Alexander & Baldwin reported Wednesday it sustained a $70 million loss last year — its biggest in more than 30 years — as a result of restructuring.
The loss was not in cash, but reflected A&B slashing the value of two operations — a Kauai resort housing development project and a road paving and rock quarry subsidiary.
The Kauai project, Kukui’ula, which is slated for 1,200 homes on 1,010 acres, was devalued by $187 million because A&B expects to divest of it before completion and therefore had to assign a new value that was less than what it could have earned from long-term residential property sales. A&B began work on the project in 2006 with a partner and development will continue, the company said.
A&B also devalued its Grace Pacific paving and quarry business by $78 million because of its performance and outlook. A&B bought Grace in 2013 for $277 million.
The combined $265 million in write-downs more than offset positive contributions from other A&B operations that included selling about $380 million of real estate last year.
Property sales included 41,000 acres of former sugar cane plantation land on Maui for $262 million and $104 million from mainly residential real estate that included five condominiums at The Collection in Kakaako, 69 condos at Keala o Wailea on Maui, 91 condos at another Maui project called Kamalani, one lot in Kahala and 28 homes or house lots at Kukui’ula.
The biggest profit from land sale revenue was $162 million from the 41,000 acres, but Kukui’ula’s devaluation generated an overall $27 million operating loss for all A&B land development and sale operations.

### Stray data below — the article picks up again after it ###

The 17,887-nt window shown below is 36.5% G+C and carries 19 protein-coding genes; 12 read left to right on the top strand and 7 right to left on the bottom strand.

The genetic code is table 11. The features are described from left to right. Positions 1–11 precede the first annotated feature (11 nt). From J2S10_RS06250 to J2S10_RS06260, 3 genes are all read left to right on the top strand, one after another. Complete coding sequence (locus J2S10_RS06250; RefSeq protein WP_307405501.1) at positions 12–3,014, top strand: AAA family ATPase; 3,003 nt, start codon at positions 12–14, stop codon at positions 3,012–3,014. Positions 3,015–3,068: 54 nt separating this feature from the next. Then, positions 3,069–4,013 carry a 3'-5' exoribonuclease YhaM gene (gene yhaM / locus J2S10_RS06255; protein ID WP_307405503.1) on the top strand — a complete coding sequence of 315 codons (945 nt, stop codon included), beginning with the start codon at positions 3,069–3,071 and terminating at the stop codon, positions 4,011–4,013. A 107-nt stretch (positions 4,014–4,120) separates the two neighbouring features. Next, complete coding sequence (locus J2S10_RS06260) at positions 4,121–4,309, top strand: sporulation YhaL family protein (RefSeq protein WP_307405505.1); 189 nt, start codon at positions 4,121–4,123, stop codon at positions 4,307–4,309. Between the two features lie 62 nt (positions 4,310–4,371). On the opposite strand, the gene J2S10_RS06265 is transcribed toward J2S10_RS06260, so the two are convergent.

In another segment of A&B’s business, the company generated $59 million in operating profit last year through tenant rental income primarily at Hawaii shopping centers, warehouses and office buildings.
Such commercial real estate leasing is where A&B has been concentrating its resources and investment in recent years, especially since the company converted from a traditional corporation to a real estate investment trust at the end of 2017. The transition, however, hasn’t been smooth.
A&B, which dates back to 1870 and once owned Matson, had only two unprofitable years since the mid-1980s. A&B could not say Wednesday whether last year’s loss was the biggest in its 149-year history.
In 2016 A&B lost $8 million because of expenses connected to the closure of Hawaii’s last sugar cane plantation. In 2017 it produced a $231 million profit that was driven by a $225 million tax benefit related to becoming a REIT.
Most of last year’s $70 million loss was incurred in the fourth quarter that erased prior-quarter profits. A&B said it lost $136 million in the fourth quarter, compared with a $212 million profit driven by the REIT-related tax benefit in the same quarter a year earlier.
“As I’ve said before, there will be some pain along the way in transitioning to become a pure commercial REIT,” Chris Benjamin, A&B president and CEO, said in a conference call with stock analysts Wednesday. “But the benefits of focus will be worth it.”
Shares of A&B stock closed Wednesday at $24.65 before the earnings announcement. Shares in the prior 52 weeks have closed between $25.28 on July 11 and $17.78 on Dec. 20.